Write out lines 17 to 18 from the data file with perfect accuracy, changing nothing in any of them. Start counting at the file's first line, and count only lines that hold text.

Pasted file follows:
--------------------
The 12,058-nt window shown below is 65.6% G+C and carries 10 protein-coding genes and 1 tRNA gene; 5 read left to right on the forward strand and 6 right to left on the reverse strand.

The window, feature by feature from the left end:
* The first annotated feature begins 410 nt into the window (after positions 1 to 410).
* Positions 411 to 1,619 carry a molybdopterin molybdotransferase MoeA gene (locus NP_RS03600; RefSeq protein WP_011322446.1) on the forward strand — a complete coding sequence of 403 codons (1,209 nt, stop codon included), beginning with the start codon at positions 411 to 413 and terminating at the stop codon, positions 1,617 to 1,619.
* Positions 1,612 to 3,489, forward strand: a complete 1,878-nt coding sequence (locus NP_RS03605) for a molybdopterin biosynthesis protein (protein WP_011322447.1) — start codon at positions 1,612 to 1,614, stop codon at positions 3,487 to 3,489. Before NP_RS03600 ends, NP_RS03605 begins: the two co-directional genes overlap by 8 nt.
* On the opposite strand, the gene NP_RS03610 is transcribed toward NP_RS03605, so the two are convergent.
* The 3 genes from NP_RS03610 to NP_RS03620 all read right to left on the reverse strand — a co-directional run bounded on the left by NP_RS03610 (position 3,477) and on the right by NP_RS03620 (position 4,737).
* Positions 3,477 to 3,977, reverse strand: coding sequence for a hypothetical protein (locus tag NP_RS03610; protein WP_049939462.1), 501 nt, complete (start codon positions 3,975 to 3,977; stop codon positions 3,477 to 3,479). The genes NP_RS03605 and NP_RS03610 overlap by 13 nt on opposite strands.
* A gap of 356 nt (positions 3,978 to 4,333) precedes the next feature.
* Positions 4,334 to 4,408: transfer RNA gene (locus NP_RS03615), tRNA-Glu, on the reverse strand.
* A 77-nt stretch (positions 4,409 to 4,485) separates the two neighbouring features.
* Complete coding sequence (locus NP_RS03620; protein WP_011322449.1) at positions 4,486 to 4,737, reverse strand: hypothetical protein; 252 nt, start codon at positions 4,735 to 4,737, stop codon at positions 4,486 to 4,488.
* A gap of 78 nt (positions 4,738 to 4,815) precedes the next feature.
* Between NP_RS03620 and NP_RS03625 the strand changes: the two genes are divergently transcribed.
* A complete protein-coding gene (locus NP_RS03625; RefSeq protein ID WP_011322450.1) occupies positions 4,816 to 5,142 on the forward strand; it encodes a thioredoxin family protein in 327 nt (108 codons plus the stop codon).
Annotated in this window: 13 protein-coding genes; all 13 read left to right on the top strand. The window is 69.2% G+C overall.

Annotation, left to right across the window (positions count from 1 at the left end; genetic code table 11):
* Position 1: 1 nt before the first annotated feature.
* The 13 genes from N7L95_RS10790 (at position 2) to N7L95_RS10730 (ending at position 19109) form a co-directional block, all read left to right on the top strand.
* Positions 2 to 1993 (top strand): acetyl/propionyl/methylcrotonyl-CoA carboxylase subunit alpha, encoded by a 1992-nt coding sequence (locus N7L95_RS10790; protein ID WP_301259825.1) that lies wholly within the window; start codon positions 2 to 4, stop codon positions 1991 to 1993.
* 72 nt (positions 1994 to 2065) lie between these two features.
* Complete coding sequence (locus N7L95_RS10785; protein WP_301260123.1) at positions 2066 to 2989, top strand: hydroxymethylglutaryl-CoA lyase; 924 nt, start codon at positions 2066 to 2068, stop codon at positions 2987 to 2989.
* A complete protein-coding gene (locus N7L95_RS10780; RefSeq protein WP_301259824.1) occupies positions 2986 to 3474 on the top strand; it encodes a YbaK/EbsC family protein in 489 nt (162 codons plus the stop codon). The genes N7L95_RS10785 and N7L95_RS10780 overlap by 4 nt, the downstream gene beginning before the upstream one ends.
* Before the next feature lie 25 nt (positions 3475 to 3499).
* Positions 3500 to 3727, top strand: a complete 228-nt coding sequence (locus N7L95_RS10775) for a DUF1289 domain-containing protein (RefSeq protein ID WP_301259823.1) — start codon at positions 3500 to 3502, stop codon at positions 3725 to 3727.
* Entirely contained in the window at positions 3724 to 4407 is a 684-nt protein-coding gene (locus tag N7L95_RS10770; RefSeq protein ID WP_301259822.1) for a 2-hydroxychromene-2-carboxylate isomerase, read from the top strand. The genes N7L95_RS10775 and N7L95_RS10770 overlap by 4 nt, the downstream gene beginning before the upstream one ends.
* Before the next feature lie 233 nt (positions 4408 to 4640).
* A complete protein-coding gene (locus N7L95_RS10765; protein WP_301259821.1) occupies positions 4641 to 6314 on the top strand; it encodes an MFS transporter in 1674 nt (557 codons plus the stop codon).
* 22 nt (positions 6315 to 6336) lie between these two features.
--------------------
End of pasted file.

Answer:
Annotation, left to right across the window (positions count from 1 at the left end; genetic code table 11):
* Position 1: 1 nt before the first annotated feature.